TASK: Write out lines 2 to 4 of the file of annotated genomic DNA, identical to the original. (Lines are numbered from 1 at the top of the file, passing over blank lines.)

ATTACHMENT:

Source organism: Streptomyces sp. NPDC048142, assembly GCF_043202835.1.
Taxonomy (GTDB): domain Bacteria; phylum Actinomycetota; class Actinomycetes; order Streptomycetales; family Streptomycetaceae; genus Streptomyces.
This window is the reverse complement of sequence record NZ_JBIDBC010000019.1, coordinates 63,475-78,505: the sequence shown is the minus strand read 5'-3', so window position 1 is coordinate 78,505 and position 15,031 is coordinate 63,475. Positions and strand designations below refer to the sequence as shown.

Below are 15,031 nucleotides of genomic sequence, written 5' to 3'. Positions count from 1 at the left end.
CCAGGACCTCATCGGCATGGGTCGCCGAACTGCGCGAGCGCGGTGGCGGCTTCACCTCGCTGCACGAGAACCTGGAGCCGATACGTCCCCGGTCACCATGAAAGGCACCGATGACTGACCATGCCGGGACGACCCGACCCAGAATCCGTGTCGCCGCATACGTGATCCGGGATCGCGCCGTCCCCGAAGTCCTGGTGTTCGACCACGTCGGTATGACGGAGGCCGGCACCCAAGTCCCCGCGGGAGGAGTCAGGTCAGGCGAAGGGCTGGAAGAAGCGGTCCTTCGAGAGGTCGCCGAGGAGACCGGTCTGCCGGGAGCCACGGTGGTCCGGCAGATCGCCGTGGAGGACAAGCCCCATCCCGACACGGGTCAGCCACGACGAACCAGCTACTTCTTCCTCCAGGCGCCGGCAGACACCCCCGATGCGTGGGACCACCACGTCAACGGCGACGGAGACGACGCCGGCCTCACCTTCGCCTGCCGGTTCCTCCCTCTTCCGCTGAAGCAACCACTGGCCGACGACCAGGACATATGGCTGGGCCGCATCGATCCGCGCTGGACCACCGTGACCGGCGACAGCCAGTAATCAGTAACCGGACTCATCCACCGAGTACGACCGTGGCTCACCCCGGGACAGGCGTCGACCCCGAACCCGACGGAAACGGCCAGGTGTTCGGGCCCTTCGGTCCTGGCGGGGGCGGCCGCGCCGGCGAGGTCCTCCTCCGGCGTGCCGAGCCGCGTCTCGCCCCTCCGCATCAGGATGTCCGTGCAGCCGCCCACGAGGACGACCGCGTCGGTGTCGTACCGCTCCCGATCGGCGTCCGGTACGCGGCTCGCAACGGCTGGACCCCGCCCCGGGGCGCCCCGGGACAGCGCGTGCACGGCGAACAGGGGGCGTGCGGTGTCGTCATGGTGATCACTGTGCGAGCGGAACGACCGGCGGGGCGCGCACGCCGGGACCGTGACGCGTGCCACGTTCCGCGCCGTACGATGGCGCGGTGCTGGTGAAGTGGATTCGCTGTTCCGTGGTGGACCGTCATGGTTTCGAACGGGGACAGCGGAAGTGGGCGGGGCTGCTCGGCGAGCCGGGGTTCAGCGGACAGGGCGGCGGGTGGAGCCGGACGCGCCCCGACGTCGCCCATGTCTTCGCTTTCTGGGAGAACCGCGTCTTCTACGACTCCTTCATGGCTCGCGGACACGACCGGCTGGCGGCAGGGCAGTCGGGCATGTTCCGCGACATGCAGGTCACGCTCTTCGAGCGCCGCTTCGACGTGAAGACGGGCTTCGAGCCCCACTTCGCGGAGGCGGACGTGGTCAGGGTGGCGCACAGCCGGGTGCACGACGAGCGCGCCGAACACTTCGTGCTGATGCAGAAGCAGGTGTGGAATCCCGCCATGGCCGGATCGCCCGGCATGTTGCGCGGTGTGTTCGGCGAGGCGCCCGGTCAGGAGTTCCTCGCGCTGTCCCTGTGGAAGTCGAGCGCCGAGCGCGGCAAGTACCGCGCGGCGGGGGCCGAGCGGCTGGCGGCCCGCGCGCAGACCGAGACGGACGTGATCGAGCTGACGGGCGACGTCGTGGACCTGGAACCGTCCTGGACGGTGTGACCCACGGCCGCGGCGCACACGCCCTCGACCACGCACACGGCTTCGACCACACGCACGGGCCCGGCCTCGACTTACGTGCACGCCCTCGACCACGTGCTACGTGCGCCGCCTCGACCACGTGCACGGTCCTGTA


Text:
Taxonomy (GTDB): domain Bacteria; phylum Actinomycetota; class Actinomycetes; order Streptomycetales; family Streptomycetaceae; genus Streptomyces.
This window is the reverse complement of sequence record NZ_JBIDBC010000019.1, coordinates 63,475-78,505: the sequence shown is the minus strand read 5'-3', so window position 1 is coordinate 78,505 and position 15,031 is coordinate 63,475. Positions and strand designations below refer to the sequence as shown.

Below are 15,031 nucleotides of genomic sequence, written 5' to 3'. Positions count from 1 at the left end.